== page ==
blog

Visioning Our Way to Justice

I grew up in poverty, the daughter of a tenant farmer. I thought people were privileged if they lived in a house, had running water or even an outhouse. My family of five lived in a ten-by-forty foot trailer. I knew that there were farm owners who lived in large houses, but they worked almost as hard as we did. They had cows and all the food they wanted, while, as the family of a tenant farmer, we were only allowed to eat pig meat and to have a very small garden. It wasn’t until I started school that I... Read More

Deep Interrelatedness and Transformation

Perhaps ending classism is not so much a political process but a spiritual one. Humanity is evolving! We are at a new and extraordinary threshold in human history. We appear to be on a cataclysmic collision course, and more and more people are using their spirituality to engage the world. They are transcending the negative aspects of ego and committing to evolve to their highest potential. As conscious beings, we are becoming more decent, compassionate, kind, loving, and caring to self and others. This is extraordinary. I’m inspired by this level of spiritual awakening, yet I often wonder about its... Read More

Restorative Circles: Justice without Classism

We know the justice system is biased by inequality. The best justice money can buy. And the locations where this justice system is carried out – courtrooms, classrooms, living rooms, workplaces – are filled with people labeled with roles of unequal status: the judge and the accused, the cop and the criminal, the parent and the child, the perpetrator and the victim, the boss and the worker, the teacher and the student.  These roles and locations carry with them social and cultural capital that privileges one over another and support dynamics of “power over” and “power under.” What if there... Read More

The Plague of the Nonprofits

How do you talk with your friends about a problem you think they’re causing?  First:  get their attention.  That’s what my title’s designed to do.  But I don’t want to make you mad:  so I’m sorry to be confrontational.  It’s easy to condemn corporate power, profiteering and executive officer greed, for-sale politicians, and unresponsive bureaucracies, but not so easy to criticize innovative, small-scale, community-based or advocacy, progressive, entrepreneurial, relevant, low-budget nonprofits.  That’s what I propose here to do. Some years ago I studied the relationship between community organizing and community development corporations.  North, south, east, west:  the pattern was the... Read More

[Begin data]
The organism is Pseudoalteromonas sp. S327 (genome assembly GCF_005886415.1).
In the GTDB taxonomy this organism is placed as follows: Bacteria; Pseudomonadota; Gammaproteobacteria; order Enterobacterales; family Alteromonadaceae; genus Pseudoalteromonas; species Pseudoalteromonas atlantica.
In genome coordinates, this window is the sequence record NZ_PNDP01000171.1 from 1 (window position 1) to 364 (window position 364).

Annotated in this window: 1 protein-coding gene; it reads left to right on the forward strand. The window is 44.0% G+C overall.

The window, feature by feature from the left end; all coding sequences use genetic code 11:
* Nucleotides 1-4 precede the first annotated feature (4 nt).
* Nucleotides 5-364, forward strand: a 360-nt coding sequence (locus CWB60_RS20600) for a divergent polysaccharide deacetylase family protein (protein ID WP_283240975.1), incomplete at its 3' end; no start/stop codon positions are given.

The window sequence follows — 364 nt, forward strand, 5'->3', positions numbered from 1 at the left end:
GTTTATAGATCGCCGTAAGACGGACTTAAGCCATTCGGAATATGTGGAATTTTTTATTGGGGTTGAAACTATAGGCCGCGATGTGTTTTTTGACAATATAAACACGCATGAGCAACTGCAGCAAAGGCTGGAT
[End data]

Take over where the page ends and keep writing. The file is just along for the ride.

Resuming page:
Chickens in Every Pot? Or Bentleys in a Few Garages?

Lawmakers are really in a bind over whether to let the Bush-era tax cuts for the wealthy expire at the end of this year.  After all, they owe those millionaires a lot after all those campaign contributions this fall. But extending tax cuts for households with incomes over $250,000 would cost an estimated $700 billion over the next decade.  Seems a little hypocritical to extend them, given all the hand-wringing over budget deficits. How would you spend $700 billion? What do you value?  It seems that a bit of class bias may enter into this discussion. Let’s see: Should we... Read More

It’s Not Butter: The Other Tax Spread

Congress and the White House are wrangling over the future of the Bush tax cuts, which expire this year.  Much has been written about how the 2001 and 2003 cuts widened the gap between the very wealthiest 2% of Americans and the middle and working classes. But far too little notice has been paid to the other spread caused by the tax cuts:  the growth of the economic divide between white Americans and people of color in the 2000’s. Communities of color have seen a staggering loss of wealth — those financial assets that allow families to weather a job... Read More

Defending my vibrant neighborhood

Recently four people were killed about ten houses away from where I grew up in Mattapan, a neighborhood of Boston. The neighborhood was maligned by the media coverage which plastered the headlines “Massacre in Mattapan” in large print across the 6:00 news every night. That image of Mattapan was permanently emblazoned across the minds of the nation. I was born and raised in Mattapan. It was a predominantly white, Jewish, working-class neighborhood, until it was red-lined. The bankers, the realtors and the politicians tore my vibrant neighborhood apart and made a fortune for themselves. When I was 15, my parents... Read More

Why don’t schools do more to stop bullying?

I have been reading (I am sure you have too) about the many cases of bullying and the awful consequences of being a target for bullies. Kids and young adults committing suicide, suffering chronic depression, choosing to be home-schooled, or quitting school altogether: there’s no doubt that being bullied negatively shifts how a person experiences their daily life. The theme I keep coming across in my reading is the fact that NO ONE within these schools is doing much to stop the bullying. Sure, they do not like it, but in so many cases it is reported that there was... Read More